On her visit to the Defence Science and Technology Laboratory (Dstl), she spoke with scientists who are creating a lighter, more flexible body armour for soldiers which uses a unique synthetically adjusted ceramic material that still stops bullets.
Defence Minister Harriett Baldwin said:
We’ve spent millions on innovation this year, developing technologies like a new way to uncover insurgents’ fingerprints to mini-drones that investigate chemical hazards. The goal is always to help our Armed Forces defend the UK, and this next generation of armour will make our troops even more alert and effective on the battlefield.
Research has indicated soldiers wearing ceramic armour could see a 35 per cent weight reduction, which could make them faster and more comfortable in a warzone, whilst maintaining a high level of protection.
The synthetic biology for the armour project has been running for four years and Dstl are now ready to put samples through hardness testing. They also confirmed that a scale-up process is underway to produce samples that can be used for live-fire testing.
£6 million has been invested in synthetic biology to date for novel materials research, reaching out to academia and industry via a series of competitions. In some cases these competitions have been run jointly with the Research Councils, in others they have been run independently using MOD organisations, such as the Defence Accelerator.
The MOD has committed 1.2% of the rising £36bn defence budget, supported by a dedicated £800m Innovation Fund, to cutting-edge science and technology. 2017 has seen a number of exciting projects developed as part of the drive, to name just a few:
A pocket-sized drone and a mini-detector known as Snake Eyes are amongst the new high-tech gadgets set to investigate future chemical or bio-hazards.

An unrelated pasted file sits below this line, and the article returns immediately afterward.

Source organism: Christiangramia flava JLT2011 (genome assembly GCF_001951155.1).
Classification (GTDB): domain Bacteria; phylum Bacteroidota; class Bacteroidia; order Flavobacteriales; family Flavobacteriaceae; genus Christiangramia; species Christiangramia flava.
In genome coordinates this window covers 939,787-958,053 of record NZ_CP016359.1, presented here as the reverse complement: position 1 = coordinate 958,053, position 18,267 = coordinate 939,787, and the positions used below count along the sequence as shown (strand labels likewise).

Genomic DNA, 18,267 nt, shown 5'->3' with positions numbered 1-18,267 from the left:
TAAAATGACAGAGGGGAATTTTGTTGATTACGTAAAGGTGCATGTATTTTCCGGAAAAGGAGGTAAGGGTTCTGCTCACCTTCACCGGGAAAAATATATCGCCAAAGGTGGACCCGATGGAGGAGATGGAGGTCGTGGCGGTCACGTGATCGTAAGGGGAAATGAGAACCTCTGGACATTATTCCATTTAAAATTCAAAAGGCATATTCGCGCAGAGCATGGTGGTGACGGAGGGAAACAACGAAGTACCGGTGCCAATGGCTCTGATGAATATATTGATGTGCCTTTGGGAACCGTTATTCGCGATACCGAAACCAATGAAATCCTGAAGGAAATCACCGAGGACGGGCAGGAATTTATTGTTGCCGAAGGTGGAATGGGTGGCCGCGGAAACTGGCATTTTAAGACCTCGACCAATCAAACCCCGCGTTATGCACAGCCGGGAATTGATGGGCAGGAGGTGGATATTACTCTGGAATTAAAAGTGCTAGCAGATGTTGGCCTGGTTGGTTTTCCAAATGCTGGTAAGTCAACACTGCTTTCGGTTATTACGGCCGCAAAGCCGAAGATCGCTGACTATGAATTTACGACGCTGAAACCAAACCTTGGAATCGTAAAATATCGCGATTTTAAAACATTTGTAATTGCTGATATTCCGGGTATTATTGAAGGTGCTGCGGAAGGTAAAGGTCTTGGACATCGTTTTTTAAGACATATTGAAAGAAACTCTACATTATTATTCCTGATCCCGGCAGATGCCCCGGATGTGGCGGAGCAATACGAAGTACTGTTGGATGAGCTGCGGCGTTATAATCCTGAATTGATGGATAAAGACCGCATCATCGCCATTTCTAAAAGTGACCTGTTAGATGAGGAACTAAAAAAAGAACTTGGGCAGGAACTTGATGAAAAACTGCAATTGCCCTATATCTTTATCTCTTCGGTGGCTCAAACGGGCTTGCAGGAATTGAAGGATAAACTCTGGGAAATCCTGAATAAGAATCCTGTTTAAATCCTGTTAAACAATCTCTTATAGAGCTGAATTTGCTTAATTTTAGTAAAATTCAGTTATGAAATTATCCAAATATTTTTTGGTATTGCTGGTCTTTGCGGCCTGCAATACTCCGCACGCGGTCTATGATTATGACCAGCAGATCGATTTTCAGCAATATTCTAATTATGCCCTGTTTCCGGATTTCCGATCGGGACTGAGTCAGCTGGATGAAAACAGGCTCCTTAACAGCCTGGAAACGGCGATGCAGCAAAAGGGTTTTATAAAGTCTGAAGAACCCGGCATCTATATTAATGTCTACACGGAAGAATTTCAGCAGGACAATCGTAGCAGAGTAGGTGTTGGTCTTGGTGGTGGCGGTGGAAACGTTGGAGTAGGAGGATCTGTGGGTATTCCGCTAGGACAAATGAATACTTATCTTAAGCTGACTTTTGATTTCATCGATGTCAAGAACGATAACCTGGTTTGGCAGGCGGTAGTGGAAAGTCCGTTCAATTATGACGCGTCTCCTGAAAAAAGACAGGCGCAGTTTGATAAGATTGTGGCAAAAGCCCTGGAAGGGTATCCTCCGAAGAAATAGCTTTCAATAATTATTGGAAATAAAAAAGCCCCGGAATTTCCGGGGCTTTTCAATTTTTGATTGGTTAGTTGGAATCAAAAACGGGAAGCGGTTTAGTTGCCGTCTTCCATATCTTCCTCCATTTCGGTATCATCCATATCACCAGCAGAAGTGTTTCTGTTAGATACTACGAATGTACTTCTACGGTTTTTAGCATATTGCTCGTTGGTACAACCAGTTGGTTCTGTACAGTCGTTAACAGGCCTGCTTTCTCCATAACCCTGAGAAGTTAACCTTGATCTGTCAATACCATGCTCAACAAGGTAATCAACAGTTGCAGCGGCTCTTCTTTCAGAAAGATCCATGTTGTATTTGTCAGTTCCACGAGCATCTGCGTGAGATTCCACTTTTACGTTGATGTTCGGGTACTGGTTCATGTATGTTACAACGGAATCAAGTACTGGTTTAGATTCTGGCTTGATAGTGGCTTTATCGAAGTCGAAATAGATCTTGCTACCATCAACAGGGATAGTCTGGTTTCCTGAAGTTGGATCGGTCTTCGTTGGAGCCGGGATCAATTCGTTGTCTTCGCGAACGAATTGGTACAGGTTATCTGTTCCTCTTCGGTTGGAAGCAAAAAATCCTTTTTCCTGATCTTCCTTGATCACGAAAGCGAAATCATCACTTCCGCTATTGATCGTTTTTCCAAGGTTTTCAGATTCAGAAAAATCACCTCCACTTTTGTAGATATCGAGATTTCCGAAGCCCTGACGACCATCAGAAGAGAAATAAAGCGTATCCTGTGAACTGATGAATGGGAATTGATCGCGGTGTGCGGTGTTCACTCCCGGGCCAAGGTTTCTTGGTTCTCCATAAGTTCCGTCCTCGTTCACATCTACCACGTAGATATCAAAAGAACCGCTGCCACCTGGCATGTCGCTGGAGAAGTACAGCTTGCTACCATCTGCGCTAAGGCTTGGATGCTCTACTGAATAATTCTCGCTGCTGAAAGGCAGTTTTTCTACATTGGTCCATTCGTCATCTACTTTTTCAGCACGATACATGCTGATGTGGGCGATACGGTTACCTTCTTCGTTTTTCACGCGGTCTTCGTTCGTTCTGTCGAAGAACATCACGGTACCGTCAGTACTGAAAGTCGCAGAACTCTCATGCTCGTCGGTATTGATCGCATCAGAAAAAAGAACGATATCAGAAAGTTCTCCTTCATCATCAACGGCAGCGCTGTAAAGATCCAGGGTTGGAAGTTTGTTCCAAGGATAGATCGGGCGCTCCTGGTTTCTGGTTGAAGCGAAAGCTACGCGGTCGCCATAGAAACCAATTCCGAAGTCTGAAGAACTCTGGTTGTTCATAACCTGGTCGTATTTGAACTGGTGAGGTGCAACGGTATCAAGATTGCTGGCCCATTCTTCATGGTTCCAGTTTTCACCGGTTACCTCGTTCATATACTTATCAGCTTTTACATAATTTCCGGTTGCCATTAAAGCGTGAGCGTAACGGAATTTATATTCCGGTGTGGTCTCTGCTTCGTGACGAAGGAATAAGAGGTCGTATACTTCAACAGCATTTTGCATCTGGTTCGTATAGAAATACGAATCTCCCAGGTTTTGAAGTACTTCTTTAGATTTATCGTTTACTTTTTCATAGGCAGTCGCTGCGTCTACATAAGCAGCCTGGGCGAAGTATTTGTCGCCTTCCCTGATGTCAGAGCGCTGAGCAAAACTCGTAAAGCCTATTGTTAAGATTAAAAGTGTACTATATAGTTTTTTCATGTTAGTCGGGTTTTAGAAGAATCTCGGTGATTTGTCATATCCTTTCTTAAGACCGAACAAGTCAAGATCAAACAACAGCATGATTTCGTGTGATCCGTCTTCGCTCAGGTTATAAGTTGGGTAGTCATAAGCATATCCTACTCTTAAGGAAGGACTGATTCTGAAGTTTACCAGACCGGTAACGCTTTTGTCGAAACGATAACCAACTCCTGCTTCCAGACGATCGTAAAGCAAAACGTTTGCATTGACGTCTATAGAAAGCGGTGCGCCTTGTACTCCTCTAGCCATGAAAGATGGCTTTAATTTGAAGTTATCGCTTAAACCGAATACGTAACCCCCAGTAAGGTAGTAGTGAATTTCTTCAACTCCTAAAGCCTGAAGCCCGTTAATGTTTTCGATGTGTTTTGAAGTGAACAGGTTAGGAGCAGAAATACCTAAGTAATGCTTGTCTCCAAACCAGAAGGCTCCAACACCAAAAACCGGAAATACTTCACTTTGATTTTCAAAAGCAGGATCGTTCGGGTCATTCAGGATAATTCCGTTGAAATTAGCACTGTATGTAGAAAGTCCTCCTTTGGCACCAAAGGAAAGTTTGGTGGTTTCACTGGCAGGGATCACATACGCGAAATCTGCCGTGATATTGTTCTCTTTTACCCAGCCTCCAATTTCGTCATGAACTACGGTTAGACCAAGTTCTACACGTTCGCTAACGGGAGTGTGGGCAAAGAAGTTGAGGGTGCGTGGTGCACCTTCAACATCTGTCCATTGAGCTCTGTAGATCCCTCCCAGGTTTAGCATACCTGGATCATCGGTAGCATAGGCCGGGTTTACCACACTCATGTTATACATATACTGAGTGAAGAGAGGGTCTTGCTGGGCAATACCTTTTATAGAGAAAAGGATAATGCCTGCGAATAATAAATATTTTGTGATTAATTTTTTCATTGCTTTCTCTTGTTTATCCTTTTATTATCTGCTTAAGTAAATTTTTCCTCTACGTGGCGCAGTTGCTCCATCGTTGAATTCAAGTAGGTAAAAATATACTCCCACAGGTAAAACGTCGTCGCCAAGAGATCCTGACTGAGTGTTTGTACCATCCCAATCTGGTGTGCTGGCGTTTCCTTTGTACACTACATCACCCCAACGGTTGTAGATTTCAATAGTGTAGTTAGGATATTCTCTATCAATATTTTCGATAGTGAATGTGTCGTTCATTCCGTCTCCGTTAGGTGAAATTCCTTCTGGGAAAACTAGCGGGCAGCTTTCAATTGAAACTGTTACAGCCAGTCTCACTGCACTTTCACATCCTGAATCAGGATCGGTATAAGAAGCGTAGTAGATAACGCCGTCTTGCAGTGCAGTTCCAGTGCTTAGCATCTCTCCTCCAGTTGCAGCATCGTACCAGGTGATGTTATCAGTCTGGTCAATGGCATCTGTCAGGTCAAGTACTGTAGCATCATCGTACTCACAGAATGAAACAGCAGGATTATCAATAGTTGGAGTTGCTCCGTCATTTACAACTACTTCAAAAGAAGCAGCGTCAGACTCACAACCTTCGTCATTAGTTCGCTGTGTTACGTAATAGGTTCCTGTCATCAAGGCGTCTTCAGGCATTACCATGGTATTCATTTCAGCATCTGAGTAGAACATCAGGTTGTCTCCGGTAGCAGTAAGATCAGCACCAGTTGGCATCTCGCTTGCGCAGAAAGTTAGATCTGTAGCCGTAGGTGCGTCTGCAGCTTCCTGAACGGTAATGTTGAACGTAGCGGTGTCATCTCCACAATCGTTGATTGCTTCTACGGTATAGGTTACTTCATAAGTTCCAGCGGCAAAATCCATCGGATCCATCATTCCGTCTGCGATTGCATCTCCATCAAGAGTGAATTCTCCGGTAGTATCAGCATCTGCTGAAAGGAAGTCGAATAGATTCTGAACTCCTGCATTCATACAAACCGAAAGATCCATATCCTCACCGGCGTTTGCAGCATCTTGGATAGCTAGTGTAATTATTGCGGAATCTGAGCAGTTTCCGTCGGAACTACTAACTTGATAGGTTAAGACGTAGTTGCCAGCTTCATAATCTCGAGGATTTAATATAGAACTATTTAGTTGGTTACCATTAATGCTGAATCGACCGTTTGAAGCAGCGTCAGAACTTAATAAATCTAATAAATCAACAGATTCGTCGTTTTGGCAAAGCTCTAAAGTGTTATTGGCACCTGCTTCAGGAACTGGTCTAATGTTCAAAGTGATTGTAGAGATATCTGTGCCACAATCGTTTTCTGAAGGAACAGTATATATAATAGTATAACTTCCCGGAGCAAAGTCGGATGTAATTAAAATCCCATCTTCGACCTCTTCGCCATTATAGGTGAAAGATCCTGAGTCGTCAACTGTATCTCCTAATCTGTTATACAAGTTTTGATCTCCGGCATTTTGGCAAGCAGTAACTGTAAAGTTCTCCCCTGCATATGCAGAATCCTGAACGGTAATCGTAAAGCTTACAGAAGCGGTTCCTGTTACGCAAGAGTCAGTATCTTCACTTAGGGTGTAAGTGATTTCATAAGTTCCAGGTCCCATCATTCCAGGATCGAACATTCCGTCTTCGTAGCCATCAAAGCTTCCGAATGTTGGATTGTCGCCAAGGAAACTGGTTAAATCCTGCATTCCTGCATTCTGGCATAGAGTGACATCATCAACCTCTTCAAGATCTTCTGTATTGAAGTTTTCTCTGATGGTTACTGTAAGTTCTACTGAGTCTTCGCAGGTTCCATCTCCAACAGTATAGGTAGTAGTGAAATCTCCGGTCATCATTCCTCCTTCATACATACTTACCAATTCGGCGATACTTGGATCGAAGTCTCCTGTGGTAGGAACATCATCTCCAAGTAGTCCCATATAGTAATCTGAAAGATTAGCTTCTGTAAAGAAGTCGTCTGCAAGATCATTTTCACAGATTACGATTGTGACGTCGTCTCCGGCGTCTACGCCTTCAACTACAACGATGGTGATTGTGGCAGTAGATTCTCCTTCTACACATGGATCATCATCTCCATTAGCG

A world-first in the US saw British soldiers controlling 4x4s with Xbox-style controllers and a UK driverless truck leading American trucks in an unmanned convoy, providing a glimpse into the future of getting much-needed supplies to the front line.
Cutting-edge fingerprint technology aimed at targeting criminals.
A Laser Directed Energy Weapon that is capable of acquiring, tracking and engaging aerial and surface targets at various ranges and in different weather conditions.
A new lightning-fast protection system, Icarus, which will be able to detect and defeat threats to armoured vehicles within 100 milliseconds.
The Defence Accelerator funds the development of suppliers’ innovative ideas and provides support through to potential application. The Accelerator also funds innovations for defence and security which support economic growth and prosperity in the UK.
The Accelerator is approaching its first anniversary and has enjoyed great success, including:
- Launching 8 themed competitions
- Running 18 competition events
- Assessing over 630 proposals
- Funding 147 proposals with an investment of £17.3m